Expert calls on government to increase recommended daily vitamin D intake
A protein known to inhibit the growth of ovarian cancer works in part by forcing cancer cells to eat themselves until they die, researchers at The University of Texas M. D. Anderson Cancer Center report in the Nov. 15 issue of Cancer Research. The research team also found that expression of the protein, known as
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Today, the Indoor Tanning Association (ITA) asked Texas Attorney General, Greg Abbott, why he is suing a local tanning salon owner for claiming that tanning provides vitamin D, when Vitamin D experts at the University of California Riverside are saying the same thing?
Anthony Norman, a distinguished professor emeritus of biochemistry and of biomedical sciences at UC Riverside, is co-leading a group of 18 researchers in a “call to action” recommending that the daily intake of vitamin D for adults be revised by the government to 2000 international units (IU). Currently, the recommended daily intake of vitamin D is 200 IU for people up to 50 years old; 400 IU for people 51 to 70 years old; and 600 IU for people over 70 years old.
According to a press release from the UC Riverside Newsroom, “Norman explained that a 2000 IU daily intake of vitamin D can be achieved by a combination of sunshine, food, supplements, and possibly even limited tanning exposure.”
New studies suggest that vitamin D, which is produced by the skin when exposed to UV light, protects against a number of cancers, including colon and breast cancer, and also decreases the risk of heart disease.
“In light of new and mounting scientific evidence concerning the possible heath benefits from exposure to UV light that stimulates vitamin D production in the body, Attorney General Abbot should rethink his case,” said ITA President Dan Humiston. “Laws denying tanning salon owners the ability to truthfully tout the benefits of vitamin D are outdated. Now that we know moderate exposure to UV light stimulates vitamin D production, there is no reason that we shouldn’t be able to make our customers aware of that fact.”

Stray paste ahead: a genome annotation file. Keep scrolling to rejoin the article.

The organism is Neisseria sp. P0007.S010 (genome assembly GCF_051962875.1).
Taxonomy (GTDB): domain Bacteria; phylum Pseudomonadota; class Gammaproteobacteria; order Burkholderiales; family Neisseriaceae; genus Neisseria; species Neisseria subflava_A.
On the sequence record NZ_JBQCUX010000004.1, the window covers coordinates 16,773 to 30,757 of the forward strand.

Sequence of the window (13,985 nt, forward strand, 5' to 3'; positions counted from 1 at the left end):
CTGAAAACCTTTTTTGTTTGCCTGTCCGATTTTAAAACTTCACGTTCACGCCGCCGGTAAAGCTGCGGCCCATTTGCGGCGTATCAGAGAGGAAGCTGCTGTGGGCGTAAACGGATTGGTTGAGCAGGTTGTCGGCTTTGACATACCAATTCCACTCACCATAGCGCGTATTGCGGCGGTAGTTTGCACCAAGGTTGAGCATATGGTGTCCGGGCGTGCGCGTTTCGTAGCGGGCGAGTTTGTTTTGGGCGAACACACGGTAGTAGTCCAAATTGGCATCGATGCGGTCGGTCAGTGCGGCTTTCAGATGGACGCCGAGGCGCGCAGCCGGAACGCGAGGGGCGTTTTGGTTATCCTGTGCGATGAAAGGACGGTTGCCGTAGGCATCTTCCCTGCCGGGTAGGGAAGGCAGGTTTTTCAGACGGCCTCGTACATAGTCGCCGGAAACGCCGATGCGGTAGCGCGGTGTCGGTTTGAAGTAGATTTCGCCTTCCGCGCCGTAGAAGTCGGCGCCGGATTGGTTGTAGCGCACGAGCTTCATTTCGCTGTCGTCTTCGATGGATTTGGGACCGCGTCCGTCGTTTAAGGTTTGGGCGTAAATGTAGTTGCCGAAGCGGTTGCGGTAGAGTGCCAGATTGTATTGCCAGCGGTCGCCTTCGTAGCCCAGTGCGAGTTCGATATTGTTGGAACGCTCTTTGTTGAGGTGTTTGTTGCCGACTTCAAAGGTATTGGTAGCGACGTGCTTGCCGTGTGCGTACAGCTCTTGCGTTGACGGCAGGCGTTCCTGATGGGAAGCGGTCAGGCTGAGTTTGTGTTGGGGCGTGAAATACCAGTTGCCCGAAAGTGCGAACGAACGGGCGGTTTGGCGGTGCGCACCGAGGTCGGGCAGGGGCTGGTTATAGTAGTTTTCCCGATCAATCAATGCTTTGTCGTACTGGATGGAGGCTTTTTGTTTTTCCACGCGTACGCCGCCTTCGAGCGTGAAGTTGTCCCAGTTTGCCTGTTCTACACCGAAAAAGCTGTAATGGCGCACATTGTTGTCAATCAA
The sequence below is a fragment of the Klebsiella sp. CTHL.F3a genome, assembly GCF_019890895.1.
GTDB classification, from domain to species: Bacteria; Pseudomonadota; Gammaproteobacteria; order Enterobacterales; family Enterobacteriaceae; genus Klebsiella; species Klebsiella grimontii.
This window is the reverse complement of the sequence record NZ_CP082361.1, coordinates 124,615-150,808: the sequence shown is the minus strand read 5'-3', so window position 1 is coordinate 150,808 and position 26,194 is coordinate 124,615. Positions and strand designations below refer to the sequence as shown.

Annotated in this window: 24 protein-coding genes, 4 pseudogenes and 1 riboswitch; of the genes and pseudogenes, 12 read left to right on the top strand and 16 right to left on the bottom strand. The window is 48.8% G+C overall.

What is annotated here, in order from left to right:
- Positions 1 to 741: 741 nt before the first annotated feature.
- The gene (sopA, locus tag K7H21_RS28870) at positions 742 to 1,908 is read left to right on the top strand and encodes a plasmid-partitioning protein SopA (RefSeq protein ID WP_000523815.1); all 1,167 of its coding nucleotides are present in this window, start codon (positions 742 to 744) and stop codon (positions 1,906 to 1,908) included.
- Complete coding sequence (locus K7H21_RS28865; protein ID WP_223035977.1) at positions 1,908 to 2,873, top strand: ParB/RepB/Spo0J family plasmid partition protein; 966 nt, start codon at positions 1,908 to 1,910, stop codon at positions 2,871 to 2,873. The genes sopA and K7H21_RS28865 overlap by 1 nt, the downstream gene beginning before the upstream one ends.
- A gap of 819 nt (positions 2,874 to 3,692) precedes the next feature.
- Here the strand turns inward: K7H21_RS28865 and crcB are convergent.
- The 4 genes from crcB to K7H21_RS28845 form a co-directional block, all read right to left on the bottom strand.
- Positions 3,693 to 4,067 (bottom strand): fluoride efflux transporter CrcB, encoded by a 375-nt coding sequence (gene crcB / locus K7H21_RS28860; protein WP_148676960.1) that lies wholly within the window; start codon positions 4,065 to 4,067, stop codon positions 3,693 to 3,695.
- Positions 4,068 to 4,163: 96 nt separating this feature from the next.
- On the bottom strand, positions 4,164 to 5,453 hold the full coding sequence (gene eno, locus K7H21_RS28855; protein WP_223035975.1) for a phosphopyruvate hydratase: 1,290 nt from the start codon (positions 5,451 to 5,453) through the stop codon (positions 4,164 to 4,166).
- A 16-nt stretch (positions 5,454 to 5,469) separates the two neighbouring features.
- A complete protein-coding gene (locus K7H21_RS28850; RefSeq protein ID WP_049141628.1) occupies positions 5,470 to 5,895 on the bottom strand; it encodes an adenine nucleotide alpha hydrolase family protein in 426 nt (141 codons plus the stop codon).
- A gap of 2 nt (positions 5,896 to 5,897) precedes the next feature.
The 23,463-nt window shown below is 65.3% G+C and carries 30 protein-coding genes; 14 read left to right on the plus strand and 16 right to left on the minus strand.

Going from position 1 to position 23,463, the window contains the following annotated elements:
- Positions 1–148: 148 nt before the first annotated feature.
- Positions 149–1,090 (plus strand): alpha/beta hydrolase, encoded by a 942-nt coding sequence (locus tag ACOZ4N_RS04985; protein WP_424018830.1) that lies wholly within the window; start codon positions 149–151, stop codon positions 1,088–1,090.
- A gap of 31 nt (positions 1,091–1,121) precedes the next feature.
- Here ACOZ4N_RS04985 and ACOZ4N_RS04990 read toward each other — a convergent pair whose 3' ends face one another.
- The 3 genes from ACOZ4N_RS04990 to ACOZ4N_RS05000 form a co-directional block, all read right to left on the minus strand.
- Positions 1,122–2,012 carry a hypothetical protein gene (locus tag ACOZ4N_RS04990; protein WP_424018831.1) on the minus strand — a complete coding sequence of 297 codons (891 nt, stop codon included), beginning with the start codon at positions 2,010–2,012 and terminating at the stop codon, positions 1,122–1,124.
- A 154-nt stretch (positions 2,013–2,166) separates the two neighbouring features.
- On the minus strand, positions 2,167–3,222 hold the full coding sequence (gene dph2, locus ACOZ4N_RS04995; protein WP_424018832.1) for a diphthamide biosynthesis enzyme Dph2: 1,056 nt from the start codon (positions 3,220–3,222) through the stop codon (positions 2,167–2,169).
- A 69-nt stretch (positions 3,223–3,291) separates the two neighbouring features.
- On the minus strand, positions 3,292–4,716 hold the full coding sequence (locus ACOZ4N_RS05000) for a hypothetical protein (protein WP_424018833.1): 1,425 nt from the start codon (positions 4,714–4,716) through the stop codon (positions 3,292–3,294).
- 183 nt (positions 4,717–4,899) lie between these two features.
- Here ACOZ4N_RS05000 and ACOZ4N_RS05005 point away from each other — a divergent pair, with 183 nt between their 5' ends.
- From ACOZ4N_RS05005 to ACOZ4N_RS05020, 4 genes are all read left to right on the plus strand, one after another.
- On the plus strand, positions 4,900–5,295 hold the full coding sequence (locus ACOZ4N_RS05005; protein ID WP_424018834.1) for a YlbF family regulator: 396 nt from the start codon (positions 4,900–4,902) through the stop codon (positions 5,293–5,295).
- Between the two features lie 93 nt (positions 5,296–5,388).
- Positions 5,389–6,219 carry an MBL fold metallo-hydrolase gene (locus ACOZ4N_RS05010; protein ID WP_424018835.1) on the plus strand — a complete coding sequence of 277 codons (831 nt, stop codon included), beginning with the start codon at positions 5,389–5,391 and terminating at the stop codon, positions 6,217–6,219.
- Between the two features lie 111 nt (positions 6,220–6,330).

The Indoor Tanning Association represents thousands of indoor tanning manufacturers, distributors, facility owners and members from other support industries. The ITA promotes a responsible message about moderate tanning and sunburn prevention.
Three-quarters of youths with type 1 diabetes were found to have insufficient levels of vitamin D, according to a study by researchers at the Joslin Diabetes Center - findings that suggest children with the disease may need vitamin D supplementation to prevent bone fragility later in life. “To our surprise, we found extremely high rates
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Vitamin D deficiency - which is traditionally associated with bone and muscle weakness - may also increase the risk of cardiovascular disease (CVD). A growing body of evidence links low 25-hydroxyvitamin D levels to common CVD risk factors such as hypertension, obesity and diabetes, as well as major cardiovascular events including stroke and congestive heart
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In a paper available at the online site of the journal Biology of Reproduction, a team of UCLA researchers reports for the first time that vitamin D induces immune responses in placental tissues by stimulating production of the antimicrobial protein cathelicidin. The study involved exposing cultured human trophoblast cells to the active form of vitamin
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Vitamin D is quickly becoming the “it” nutrient with health benefits for diseases, including cancer, osteoporosis, heart disease and now diabetes. A recent review article published by researchers from Loyola University Chicago Marcella Niehoff School of Nursing concluded that adequate intake of vitamin D may prevent or delay the onset of diabetes and reduce complications
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Ultraviolet light may help relieve pain in fibromyalgia syndrome patients, according to a preliminary study at Wake Forest University Baptist Medical Center conducted by dermatology, rheumatology, and public health sciences researchers. A report on the study appears in the January issue of the Journal of Alternative and Complementary Medicine. Steven R. Feldman, M.D., Ph.D.,
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